The YMCA has an agreement with Appoġġ whereby they refer people to the YMCA shelter, said Mr Camilleri. "If we have no space, Appoġġ tries to send them to other shelters. "If it's a night-time emergency and someone comes to us, we always accept them and then send them to Appoġġ the next morning.

"Our shelter is the only one that accepts men, women and children - the idea being not to split up families.

"There are definitely not enough shelters on the island, and we need more of them that provide programmes, and can give homeless people the skills they need to succeed," he said.

Describing the YMCA programme, Mr Camilleri said: "Every client is given a key worker - someone assigned to that person for 18 months - who will identify the reasons why the person in question became homeless. We then conduct a case review, asking a social worker from Appoġġ to meet with us each month at the shelter.

"A care plan for the client is then created. As an example, if the client had budgeting issues, in the next three months he or she will need to find and keep a job, while being taught key life skills.

"We also try and involve the client's family and friends, as we believe in the social support the client needs once becoming independent. We then have a disengagement process, whereby for up to two months after leaving, someone will follow up the case."

Mr Camilleri believes that Malta needs to compile national statistics on homelessness. "Homelessness is still a stigma, a hidden social issue that we are not focussing enough on. There needs to be proper research in this respect. I also see a difference between 'homelessness' and 'rooflessness'. The latter is when a person has nowhere to sleep, with all the shelters full, and thus being stranded in the street, which does happen in Malta. Homelessness refers to those who find a shelter, but don't have a home. We also need an education programme to train these people with proper life skills. We have had clients, for example, who don't even know how to take care of their personal hygiene which is all due to a lack of education."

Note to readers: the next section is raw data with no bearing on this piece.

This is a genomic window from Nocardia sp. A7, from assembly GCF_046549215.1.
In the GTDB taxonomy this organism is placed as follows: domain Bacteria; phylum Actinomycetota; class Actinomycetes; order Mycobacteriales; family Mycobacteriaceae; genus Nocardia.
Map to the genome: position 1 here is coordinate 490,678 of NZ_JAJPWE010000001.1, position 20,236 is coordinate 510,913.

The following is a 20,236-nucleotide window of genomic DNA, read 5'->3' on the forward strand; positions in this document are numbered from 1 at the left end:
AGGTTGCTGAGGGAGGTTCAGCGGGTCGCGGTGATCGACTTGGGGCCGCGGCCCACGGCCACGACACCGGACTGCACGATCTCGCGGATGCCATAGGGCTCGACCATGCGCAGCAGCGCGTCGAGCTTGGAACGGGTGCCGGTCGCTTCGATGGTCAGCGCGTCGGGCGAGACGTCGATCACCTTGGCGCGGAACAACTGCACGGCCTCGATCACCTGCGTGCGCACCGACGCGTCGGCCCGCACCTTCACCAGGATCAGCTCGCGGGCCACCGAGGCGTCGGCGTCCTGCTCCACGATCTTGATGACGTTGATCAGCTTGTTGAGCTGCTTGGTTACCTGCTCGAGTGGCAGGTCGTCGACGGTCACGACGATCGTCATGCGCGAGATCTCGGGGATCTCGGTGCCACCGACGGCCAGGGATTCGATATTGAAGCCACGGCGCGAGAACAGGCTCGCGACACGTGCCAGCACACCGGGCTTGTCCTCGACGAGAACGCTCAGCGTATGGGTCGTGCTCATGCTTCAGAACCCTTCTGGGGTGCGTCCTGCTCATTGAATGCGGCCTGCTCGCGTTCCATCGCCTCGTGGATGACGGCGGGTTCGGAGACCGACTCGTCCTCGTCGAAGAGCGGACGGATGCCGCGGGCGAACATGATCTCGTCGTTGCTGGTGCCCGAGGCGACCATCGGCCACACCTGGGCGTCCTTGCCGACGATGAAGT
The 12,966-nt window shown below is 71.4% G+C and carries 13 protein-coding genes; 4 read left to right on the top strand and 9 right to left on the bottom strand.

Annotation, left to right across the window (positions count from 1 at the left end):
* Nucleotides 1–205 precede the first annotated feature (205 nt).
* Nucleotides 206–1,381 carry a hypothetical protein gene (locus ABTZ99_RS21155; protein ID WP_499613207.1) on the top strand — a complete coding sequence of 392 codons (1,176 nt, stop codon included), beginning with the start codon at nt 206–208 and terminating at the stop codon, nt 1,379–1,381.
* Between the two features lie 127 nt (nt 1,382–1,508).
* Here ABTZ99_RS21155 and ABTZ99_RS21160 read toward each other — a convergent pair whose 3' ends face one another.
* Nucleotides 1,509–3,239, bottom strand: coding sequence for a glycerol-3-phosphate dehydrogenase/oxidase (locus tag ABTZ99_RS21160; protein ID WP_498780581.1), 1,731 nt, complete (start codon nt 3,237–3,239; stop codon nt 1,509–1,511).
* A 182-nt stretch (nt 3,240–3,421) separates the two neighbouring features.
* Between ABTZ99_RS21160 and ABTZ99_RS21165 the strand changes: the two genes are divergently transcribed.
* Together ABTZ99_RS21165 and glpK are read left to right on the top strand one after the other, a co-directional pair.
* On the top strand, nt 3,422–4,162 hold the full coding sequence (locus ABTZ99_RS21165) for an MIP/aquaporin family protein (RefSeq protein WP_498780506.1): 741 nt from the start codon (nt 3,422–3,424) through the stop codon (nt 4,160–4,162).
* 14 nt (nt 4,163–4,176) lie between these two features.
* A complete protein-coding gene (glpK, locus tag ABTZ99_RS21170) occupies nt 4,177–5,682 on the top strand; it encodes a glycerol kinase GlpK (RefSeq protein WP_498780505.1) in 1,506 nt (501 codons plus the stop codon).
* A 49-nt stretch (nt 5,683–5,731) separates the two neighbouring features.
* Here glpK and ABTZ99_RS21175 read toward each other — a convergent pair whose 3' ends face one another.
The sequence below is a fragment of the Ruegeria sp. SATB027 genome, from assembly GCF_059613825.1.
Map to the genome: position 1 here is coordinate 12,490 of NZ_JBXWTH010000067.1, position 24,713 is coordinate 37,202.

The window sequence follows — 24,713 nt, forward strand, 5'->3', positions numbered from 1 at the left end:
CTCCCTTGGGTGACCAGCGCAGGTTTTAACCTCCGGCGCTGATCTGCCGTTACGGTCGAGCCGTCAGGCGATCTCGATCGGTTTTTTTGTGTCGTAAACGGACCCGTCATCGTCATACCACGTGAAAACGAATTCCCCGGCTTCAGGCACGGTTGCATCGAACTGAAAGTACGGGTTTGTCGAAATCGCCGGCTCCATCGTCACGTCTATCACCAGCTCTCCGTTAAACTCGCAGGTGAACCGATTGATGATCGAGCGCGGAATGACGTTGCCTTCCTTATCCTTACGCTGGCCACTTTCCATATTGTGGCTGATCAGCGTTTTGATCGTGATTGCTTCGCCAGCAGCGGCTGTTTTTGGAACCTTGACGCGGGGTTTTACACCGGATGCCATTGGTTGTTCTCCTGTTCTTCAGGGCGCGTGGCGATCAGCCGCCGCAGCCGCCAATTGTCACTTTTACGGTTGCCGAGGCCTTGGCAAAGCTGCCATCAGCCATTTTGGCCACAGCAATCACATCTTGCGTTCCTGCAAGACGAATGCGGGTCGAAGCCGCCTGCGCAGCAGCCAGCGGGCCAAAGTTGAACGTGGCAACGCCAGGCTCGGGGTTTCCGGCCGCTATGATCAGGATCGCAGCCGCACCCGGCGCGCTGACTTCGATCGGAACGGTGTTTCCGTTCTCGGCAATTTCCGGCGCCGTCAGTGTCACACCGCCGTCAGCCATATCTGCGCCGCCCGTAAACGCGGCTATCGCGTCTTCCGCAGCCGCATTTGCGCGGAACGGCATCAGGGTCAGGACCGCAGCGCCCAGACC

Providing some statistics from the YMCA shelter, the number of homeless people referred to them seems to be rising. In 2014, 173 people were referred to the YMCA, rising to 239 people in 2015 and 278 people in 2016. "In 2016, 46 of cases were minors. Homelessness is a hidden social issue that is increasing in Malta." As for bed nights, the YMCA homeless shelter provided 3,936 bed nights in 2014, 3,223 bed nights in 2015 and 5,208 bed nights given in 2016.